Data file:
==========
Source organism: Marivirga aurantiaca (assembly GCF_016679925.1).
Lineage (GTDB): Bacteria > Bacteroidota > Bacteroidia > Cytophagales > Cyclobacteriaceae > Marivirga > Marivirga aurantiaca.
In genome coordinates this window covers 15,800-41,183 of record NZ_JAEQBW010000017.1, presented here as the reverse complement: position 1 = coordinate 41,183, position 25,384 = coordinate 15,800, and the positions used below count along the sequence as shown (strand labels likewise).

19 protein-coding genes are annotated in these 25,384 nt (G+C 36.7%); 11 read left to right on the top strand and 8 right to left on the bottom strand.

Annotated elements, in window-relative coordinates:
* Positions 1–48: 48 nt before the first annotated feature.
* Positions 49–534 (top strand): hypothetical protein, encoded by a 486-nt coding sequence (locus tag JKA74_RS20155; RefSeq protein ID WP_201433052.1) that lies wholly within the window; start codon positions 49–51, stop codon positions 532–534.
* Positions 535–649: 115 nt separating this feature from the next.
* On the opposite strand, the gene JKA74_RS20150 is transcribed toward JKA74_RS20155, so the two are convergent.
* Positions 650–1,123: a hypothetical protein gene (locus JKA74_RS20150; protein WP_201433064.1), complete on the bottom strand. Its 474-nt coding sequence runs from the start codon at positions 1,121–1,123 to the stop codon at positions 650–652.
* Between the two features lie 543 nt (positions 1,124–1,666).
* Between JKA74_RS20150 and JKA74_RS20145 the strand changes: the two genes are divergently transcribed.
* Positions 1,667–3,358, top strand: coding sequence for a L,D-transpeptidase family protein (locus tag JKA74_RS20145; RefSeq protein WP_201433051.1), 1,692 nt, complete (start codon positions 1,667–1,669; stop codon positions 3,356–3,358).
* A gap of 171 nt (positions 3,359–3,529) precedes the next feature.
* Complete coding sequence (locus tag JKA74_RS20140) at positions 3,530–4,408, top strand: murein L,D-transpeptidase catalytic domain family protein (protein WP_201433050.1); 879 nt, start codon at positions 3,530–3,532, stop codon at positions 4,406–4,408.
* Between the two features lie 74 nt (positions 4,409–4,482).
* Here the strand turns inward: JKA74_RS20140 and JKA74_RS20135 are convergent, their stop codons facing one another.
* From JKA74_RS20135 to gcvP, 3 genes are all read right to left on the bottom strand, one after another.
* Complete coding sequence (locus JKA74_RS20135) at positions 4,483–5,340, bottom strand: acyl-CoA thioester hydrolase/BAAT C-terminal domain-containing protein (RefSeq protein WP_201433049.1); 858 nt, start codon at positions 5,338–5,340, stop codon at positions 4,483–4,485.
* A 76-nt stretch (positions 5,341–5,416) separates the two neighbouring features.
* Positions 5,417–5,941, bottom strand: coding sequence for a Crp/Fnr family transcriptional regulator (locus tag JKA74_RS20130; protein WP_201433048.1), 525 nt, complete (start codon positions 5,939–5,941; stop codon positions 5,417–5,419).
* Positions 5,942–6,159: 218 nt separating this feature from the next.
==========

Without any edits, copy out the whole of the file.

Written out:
Source organism: Marivirga aurantiaca (assembly GCF_016679925.1).
Lineage (GTDB): Bacteria > Bacteroidota > Bacteroidia > Cytophagales > Cyclobacteriaceae > Marivirga > Marivirga aurantiaca.
In genome coordinates this window covers 15,800-41,183 of record NZ_JAEQBW010000017.1, presented here as the reverse complement: position 1 = coordinate 41,183, position 25,384 = coordinate 15,800, and the positions used below count along the sequence as shown (strand labels likewise).

19 protein-coding genes are annotated in these 25,384 nt (G+C 36.7%); 11 read left to right on the top strand and 8 right to left on the bottom strand.

Annotated elements, in window-relative coordinates:
* Positions 1–48: 48 nt before the first annotated feature.
* Positions 49–534 (top strand): hypothetical protein, encoded by a 486-nt coding sequence (locus tag JKA74_RS20155; RefSeq protein ID WP_201433052.1) that lies wholly within the window; start codon positions 49–51, stop codon positions 532–534.
* Positions 535–649: 115 nt separating this feature from the next.
* On the opposite strand, the gene JKA74_RS20150 is transcribed toward JKA74_RS20155, so the two are convergent.
* Positions 650–1,123: a hypothetical protein gene (locus JKA74_RS20150; protein WP_201433064.1), complete on the bottom strand. Its 474-nt coding sequence runs from the start codon at positions 1,121–1,123 to the stop codon at positions 650–652.
* Between the two features lie 543 nt (positions 1,124–1,666).
* Between JKA74_RS20150 and JKA74_RS20145 the strand changes: the two genes are divergently transcribed.
* Positions 1,667–3,358, top strand: coding sequence for a L,D-transpeptidase family protein (locus tag JKA74_RS20145; RefSeq protein WP_201433051.1), 1,692 nt, complete (start codon positions 1,667–1,669; stop codon positions 3,356–3,358).
* A gap of 171 nt (positions 3,359–3,529) precedes the next feature.
* Complete coding sequence (locus tag JKA74_RS20140) at positions 3,530–4,408, top strand: murein L,D-transpeptidase catalytic domain family protein (protein WP_201433050.1); 879 nt, start codon at positions 3,530–3,532, stop codon at positions 4,406–4,408.
* Between the two features lie 74 nt (positions 4,409–4,482).
* Here the strand turns inward: JKA74_RS20140 and JKA74_RS20135 are convergent, their stop codons facing one another.
* From JKA74_RS20135 to gcvP, 3 genes are all read right to left on the bottom strand, one after another.
* Complete coding sequence (locus JKA74_RS20135) at positions 4,483–5,340, bottom strand: acyl-CoA thioester hydrolase/BAAT C-terminal domain-containing protein (RefSeq protein WP_201433049.1); 858 nt, start codon at positions 5,338–5,340, stop codon at positions 4,483–4,485.
* A 76-nt stretch (positions 5,341–5,416) separates the two neighbouring features.
* Positions 5,417–5,941, bottom strand: coding sequence for a Crp/Fnr family transcriptional regulator (locus tag JKA74_RS20130; protein WP_201433048.1), 525 nt, complete (start codon positions 5,939–5,941; stop codon positions 5,417–5,419).
* Positions 5,942–6,159: 218 nt separating this feature from the next.